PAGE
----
NY Times: Lions awful at choosing O-linemen, DBs

Monday, August 3, 2009

For those who grumble that preaseason stories are relentlessly positive and hopeful, I give you a rather caustic assessment of the Lions by KC Joyner, "The Football Scientist," at the New York Times' NFL blog The Fifth Down.

Joyner points out that before last season he wrote that the Lions seem to be OK to good at building certain parts of their team. (But he lists LB, D-line and RB as areas the Lions do fairly well personnel-wise, which to me lessens his credibility. Linebacker and D-line have been underperforming and thin, and beyond Kevin Smith, RB hasn't been even decent.)

But the Lions, Joyner said, can never seem to get solved their offensive line or defensive secondary. And at least the secondary should be one of the easiest personnel pieces to solve, he said, because it comes down to pure, physical talent.

Heading into 2009, Joyner said new GM Martin Mayhew does appear to have added quality to the secondary with Phillip Buchanon and Anthony Henry (though like many, Joyner thinks Henry may be destined for safety).

But Joyner calls Mayhew out on his approach to the O-line: "It doesn’t look as if he is approaching personnel roster stocking in this area any differently than it was approached under previous top management."

For example, the Lions ranked 31st in sacks allowed. That is bad enough, but their starting offensive linemen last year also had a combined Point of Attack (POA) run block win percentage of 79.8%. To give an idea of just how bad this is, if a single lineman put up that total in this metric, it would be a sure sign that he is a candidate for replacement.

Despite the inability to either pass block or run block with any consistency, the Lions look as if they are going to keep this line pretty much intact. The only change will be at left guard with Damion Cook taking over for Edwin Mulitalo, but Cook was on the Lions’ roster last year and doesn’t look to be much of an upgrade.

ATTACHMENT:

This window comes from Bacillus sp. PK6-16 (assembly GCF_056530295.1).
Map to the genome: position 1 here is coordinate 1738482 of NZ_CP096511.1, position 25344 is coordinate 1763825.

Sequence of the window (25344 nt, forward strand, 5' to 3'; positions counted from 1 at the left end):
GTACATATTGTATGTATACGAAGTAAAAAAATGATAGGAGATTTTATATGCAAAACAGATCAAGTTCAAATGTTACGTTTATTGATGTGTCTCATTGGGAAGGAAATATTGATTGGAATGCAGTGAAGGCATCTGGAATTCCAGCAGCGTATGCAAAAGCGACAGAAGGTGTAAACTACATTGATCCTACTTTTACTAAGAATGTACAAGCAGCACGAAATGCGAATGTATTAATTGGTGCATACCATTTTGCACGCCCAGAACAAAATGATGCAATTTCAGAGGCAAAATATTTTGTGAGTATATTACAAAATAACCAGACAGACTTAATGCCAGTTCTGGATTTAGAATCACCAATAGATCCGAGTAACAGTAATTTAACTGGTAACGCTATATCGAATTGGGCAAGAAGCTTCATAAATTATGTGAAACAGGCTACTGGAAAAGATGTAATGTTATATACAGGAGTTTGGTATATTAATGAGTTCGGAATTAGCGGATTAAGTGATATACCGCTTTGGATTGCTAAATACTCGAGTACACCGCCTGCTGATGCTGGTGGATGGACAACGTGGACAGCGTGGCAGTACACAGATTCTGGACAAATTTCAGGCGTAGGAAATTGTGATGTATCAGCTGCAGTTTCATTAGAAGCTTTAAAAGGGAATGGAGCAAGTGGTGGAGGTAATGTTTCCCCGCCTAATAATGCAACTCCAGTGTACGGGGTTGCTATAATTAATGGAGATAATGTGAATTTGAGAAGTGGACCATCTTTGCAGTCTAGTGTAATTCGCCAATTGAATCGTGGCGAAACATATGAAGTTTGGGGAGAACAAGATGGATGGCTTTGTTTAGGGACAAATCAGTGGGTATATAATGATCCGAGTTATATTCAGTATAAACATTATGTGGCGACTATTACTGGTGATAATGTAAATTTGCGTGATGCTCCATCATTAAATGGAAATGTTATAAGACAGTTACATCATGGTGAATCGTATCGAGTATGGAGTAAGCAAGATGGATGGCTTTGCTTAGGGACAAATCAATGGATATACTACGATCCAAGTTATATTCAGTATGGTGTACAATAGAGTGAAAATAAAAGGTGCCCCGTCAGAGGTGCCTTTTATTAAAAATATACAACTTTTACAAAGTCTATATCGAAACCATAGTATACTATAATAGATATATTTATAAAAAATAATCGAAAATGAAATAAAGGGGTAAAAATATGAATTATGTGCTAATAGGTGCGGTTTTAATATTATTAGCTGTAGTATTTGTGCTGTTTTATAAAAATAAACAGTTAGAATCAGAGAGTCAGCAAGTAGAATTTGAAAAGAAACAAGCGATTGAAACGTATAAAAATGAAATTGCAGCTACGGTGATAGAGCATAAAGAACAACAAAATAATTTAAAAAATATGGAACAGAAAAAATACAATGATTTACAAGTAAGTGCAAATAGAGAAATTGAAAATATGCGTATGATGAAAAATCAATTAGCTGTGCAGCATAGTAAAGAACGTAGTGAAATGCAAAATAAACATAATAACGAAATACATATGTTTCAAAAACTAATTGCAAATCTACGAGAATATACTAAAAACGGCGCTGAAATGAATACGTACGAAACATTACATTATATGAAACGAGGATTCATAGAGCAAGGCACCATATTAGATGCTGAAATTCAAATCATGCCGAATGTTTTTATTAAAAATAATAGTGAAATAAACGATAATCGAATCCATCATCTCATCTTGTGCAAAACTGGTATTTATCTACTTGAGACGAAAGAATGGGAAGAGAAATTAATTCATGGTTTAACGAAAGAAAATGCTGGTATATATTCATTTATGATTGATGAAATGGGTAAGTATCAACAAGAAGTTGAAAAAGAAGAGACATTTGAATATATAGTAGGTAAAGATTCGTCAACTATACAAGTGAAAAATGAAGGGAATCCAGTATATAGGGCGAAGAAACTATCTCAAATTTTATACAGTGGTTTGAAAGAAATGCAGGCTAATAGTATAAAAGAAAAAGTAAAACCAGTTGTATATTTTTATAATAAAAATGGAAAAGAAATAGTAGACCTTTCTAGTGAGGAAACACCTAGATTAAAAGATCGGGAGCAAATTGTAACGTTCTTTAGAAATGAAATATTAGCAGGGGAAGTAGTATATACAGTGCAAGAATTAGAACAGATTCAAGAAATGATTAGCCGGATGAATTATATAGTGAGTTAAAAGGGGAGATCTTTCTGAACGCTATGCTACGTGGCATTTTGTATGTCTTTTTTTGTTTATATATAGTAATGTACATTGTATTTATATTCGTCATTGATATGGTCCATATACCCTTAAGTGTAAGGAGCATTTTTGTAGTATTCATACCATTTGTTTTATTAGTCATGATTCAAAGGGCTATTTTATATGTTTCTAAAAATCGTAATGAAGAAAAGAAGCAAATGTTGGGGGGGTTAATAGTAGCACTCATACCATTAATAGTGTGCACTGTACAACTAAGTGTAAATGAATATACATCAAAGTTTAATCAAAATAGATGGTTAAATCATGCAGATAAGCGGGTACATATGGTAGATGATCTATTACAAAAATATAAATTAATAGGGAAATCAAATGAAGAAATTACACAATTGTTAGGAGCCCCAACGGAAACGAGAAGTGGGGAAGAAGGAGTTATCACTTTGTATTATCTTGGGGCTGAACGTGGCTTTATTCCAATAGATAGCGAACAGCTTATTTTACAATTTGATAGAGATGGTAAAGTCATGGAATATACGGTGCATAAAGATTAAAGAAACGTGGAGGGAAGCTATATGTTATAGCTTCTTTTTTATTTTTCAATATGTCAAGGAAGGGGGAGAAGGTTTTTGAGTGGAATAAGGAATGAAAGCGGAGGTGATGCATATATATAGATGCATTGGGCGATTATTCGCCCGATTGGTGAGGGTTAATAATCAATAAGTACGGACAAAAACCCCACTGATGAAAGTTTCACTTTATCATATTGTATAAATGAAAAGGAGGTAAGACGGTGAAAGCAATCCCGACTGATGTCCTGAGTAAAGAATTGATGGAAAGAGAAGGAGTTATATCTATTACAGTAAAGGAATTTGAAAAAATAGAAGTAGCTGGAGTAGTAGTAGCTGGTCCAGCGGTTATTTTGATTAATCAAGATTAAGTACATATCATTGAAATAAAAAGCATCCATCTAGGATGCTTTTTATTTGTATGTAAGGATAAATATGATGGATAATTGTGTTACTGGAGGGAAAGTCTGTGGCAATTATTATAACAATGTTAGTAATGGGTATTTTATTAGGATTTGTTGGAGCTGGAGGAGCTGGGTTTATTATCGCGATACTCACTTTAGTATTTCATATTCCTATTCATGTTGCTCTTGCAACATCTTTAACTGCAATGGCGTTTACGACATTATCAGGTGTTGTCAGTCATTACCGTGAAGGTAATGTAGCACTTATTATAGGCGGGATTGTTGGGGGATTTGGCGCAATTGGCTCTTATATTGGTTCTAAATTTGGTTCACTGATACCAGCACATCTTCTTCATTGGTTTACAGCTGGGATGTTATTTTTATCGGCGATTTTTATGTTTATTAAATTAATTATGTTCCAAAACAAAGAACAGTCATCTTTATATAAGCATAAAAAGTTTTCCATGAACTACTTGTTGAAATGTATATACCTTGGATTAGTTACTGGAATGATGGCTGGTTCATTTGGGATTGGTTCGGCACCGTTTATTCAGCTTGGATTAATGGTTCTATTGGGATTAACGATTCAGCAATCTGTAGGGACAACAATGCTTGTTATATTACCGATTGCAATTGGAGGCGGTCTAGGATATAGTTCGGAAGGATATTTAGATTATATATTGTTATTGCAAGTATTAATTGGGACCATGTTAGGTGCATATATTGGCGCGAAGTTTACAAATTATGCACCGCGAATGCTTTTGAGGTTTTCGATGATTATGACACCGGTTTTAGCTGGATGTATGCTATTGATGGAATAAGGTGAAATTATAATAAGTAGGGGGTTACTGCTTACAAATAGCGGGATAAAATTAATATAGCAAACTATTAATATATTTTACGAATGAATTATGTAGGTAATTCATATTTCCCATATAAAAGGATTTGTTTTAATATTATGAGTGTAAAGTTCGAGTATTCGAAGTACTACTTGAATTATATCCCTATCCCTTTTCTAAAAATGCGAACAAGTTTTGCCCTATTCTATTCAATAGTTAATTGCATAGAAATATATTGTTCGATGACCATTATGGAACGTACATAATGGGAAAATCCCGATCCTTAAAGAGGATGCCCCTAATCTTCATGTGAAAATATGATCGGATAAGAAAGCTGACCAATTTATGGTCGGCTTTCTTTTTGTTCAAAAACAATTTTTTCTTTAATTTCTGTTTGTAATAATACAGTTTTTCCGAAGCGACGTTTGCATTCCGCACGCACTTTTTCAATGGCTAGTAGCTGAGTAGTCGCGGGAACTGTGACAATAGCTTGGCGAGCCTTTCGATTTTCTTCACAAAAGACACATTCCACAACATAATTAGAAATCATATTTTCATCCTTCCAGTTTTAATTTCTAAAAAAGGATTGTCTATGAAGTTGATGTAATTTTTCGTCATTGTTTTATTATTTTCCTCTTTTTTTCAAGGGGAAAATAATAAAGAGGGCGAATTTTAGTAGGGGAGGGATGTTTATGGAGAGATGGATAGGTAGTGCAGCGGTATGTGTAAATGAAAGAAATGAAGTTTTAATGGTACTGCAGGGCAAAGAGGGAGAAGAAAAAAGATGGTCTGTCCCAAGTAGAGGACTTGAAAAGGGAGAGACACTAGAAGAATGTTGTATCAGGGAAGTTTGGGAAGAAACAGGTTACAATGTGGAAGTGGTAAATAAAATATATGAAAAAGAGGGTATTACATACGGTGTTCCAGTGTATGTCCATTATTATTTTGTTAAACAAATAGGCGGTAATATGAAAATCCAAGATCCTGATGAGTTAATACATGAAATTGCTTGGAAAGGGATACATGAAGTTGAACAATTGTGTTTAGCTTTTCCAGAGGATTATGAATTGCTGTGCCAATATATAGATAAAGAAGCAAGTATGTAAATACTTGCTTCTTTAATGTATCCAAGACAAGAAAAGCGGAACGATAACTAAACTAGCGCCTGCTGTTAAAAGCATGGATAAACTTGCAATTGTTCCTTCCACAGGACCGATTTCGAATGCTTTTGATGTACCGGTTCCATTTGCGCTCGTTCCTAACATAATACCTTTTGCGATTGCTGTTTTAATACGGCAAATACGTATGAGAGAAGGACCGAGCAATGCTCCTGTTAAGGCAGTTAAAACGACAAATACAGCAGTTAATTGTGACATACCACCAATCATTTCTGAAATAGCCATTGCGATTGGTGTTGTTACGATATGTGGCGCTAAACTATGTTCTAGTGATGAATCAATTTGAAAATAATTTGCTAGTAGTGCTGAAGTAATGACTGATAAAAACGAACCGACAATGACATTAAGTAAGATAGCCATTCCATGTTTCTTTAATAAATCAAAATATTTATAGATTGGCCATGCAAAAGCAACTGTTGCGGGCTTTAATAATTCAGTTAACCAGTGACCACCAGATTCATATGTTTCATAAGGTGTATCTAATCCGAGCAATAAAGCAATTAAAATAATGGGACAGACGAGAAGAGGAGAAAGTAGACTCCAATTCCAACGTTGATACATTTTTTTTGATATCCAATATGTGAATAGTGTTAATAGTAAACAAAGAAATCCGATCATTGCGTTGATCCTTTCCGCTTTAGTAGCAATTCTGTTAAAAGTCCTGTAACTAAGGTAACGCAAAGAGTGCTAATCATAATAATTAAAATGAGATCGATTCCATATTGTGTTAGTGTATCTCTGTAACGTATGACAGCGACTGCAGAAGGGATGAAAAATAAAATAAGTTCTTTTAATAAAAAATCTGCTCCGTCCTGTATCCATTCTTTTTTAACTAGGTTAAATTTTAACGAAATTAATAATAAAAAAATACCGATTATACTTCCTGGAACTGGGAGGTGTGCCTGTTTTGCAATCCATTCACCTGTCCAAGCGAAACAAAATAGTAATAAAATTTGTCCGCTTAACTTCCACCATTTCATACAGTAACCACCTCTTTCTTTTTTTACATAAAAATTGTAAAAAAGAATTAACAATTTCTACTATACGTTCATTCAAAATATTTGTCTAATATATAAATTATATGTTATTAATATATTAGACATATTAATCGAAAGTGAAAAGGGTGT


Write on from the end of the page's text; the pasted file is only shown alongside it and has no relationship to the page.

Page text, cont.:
What is amazing to me is that Detroit didn’t even try to make wholesale changes here. The only offensive lineman they drafted was Nebraska offensive tackle Lydon Murtha in the seventh round. Free agency could offer some help, as former Washington right tackle Jon Jansen posted an 87.6% POA win rate with the Skins last year, but in order for him to hit the lineup, he’d have to replace last year’s No. 1 pick, Gosder Cherilus.

That could be an indication that the Lions are acknowledging that Cherilus can’t cut it, but that thought raises the question of what their front office staff looks for in linemen in the first place.

Joyner said it appears the Lions picked Cherilus in the first round in 2008 based on his size, because a breakdown of his performance showed "he never seemed to overwhelm defenders in pass blocking" despite "having a huge physical advantage over most of his competition." And that while Boston College did very little running, Cherilus in run-blocking "seemed to lack motivation and (looked like) he was trying to get by on physical talent alone."
The Lions downplayed what the tape said about Cherilus’s collegiate performance and instead said, “He’s big, wide and strong and that’s enough for us.” That mind-set gave them a guy with a 74.1% POA win rate (one of the lowest in the league not only at his position, but at any position), six false start penalties and four sacks allowed in only 13 starts.


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